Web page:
Medicine articlesWomen more affected than men by air pollution when running marathons
Poor air quality apparently affects the running times of women in marathons, according to a study by Virginia Tech civil and environmental engineer Linsey Marr.
Belief that intentional weight loss is harmful to seniors is unfounded
A new study by researchers at Wake Forest University Baptist Medical Center is the first to refute the widely held belief that intentional weight loss in older adults leads to increased risk of death.
Sensitive nerve cells
In Germany alone, more than 300,000 people are afflicted by Parkinson's disease and the number is growing steadily. However, despite comprehensive research, scientists are still somewhat in the dark as to the molecular changes that trigger this illness. Scientists at the Max Planck Institute of Neurobiology in Martinsried, together with colleagues from Munich and Hamburg, now demonstrated with a new animal model that nerve cells do not begin to die to the extent found in "Parkinson's" until three conditions come together. The results of this study could lead to the development of preventative measures for patients with certain genetic defects, i.e. with a higher predisposition for the disease. These findings are, at any rate, an important step forward in our understanding of this illness.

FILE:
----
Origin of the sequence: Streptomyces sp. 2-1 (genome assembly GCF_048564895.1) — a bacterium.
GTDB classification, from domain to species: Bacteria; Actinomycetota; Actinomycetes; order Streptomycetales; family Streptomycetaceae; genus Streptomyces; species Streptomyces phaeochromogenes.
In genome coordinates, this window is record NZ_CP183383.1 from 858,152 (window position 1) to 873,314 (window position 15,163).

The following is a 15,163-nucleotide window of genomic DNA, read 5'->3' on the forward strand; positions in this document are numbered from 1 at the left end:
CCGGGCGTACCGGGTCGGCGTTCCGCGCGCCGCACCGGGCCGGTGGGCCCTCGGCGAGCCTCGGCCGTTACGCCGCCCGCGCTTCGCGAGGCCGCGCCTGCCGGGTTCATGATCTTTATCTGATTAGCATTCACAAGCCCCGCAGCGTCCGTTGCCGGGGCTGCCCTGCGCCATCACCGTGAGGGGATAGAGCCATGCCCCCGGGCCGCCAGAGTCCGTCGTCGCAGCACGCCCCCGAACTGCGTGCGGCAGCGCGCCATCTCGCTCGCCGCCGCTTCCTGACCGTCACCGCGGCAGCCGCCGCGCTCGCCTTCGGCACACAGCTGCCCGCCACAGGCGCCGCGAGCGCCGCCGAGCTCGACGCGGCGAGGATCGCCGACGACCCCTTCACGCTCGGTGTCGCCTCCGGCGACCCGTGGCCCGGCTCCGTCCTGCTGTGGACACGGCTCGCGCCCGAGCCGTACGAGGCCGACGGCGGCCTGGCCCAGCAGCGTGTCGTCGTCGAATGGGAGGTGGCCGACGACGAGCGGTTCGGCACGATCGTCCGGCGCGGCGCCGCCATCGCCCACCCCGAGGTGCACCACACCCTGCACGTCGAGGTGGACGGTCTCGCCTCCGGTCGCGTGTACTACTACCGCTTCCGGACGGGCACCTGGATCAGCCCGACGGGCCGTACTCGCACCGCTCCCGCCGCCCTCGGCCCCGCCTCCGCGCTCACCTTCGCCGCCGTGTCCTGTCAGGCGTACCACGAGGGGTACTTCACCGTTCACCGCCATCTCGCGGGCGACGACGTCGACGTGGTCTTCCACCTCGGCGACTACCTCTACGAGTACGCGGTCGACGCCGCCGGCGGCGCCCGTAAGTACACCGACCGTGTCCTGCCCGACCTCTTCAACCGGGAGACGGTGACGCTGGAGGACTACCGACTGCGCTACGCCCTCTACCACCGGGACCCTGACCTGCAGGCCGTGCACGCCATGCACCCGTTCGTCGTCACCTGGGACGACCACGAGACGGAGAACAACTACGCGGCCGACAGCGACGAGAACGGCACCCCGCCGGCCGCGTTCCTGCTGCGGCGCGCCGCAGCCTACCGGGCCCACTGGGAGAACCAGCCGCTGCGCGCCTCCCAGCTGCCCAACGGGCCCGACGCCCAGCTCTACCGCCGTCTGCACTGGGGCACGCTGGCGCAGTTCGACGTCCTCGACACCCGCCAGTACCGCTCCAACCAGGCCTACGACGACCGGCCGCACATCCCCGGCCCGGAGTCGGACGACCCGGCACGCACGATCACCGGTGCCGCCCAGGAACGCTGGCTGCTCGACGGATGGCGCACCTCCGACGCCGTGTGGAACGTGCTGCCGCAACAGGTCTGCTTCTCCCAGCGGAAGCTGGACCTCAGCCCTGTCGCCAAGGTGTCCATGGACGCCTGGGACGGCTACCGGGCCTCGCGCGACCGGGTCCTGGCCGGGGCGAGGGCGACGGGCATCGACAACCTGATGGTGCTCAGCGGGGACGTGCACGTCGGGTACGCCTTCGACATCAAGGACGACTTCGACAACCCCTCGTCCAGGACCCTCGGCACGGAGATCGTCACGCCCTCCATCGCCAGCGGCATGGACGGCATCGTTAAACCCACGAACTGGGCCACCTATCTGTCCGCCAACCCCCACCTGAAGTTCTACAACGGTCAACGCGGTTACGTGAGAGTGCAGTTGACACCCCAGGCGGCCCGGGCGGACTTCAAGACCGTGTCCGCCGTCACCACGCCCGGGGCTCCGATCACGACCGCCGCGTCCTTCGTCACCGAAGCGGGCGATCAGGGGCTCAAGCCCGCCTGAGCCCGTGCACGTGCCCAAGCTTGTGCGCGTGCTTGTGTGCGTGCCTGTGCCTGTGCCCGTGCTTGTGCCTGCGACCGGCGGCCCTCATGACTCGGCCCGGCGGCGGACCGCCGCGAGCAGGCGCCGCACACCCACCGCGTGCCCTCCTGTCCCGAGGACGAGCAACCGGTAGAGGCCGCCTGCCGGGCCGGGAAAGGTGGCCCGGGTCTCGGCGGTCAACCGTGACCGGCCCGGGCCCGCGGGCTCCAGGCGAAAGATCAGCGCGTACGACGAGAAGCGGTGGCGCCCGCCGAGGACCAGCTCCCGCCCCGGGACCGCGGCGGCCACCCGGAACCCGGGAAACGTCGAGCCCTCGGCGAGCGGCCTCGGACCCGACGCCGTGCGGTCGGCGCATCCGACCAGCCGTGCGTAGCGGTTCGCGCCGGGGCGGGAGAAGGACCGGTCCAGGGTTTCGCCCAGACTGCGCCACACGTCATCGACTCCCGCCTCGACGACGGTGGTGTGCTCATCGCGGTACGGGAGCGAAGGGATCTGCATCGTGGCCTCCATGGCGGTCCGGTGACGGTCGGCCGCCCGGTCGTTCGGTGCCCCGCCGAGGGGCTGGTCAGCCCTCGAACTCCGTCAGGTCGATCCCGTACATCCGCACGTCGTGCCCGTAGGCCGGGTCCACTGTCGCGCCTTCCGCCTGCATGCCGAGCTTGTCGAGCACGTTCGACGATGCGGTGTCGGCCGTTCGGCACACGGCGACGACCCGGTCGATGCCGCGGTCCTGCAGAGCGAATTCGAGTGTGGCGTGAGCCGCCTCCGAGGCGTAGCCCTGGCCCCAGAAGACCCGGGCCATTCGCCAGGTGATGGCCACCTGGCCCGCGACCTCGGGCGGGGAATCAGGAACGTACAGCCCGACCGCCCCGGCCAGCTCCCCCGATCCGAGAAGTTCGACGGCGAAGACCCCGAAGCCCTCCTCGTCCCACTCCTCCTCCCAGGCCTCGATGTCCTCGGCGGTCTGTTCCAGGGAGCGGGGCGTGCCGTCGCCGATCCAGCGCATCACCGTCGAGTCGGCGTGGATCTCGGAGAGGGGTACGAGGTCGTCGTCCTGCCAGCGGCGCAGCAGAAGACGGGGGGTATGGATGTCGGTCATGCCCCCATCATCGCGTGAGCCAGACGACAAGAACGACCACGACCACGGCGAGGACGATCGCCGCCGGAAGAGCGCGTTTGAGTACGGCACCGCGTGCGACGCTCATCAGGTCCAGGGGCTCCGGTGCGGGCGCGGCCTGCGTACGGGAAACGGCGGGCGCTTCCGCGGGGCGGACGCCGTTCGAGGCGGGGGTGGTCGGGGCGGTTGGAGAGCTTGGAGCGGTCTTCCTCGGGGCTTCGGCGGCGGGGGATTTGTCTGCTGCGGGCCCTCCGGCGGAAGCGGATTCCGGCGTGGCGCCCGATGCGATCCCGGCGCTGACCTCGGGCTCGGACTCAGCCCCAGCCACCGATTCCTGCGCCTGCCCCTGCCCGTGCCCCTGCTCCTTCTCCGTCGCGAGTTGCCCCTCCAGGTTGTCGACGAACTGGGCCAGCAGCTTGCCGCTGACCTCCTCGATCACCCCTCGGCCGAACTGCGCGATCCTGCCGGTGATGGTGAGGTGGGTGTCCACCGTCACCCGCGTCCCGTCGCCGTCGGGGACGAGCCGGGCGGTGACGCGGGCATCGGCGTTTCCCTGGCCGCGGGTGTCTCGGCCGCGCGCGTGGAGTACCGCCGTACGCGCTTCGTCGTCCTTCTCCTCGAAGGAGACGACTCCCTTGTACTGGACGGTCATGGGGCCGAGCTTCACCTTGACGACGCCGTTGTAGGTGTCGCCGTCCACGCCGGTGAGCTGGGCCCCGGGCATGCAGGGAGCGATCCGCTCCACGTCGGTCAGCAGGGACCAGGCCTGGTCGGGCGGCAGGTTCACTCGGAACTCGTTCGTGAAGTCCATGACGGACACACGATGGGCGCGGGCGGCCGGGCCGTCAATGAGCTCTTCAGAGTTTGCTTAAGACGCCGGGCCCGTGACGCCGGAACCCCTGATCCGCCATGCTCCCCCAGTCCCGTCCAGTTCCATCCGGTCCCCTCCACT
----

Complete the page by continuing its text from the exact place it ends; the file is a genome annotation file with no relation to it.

Surprising find may yield new avenue of treatment for painful herniated discs
An immune cell known to cause chronic inflammation in autoimmune disorders has been identified as a possible culprit in low back pain associated with herniated discs, according to doctors at Duke University Medical Center.
Sympathetic brain to blame for high blood pressure
High blood pressure could be the result of the kidneys triggering a reaction in the nervous system, according to a scientific study revealing a new level of interaction between the body's vital organs.
Reading the look of love
How fast you can judge whether a person of the opposite sex is looking at you depends on how masculine or feminine they look, according to a new study. The researchers speculate that there may be an evolutionary advantage to quickly noticing when a hottie is looking at you.
Is your left hand more motivated than your right hand?
Motivation doesn't have to be conscious; your brain can decide how much it wants something without input from your conscious mind. Now a new study shows that both halves of your brain don't even have to agree. Motivation can happen in one side of the brain at a time.
Study finds romantic rejection stimulates areas of brain involved in motivation, reward and addiction
The pain and anguish of rejection by a romantic partner may be the result of activity in parts of the brain associated with motivation, reward and addiction cravings, according to a study published in the July issue of the Journal of Neurophysiology (http://jn.physiology.org/).
Stem cells from fat may help heal bone
Wounded soldiers may one day be treated with stem cells from their own fat using a method under development at UC Davis.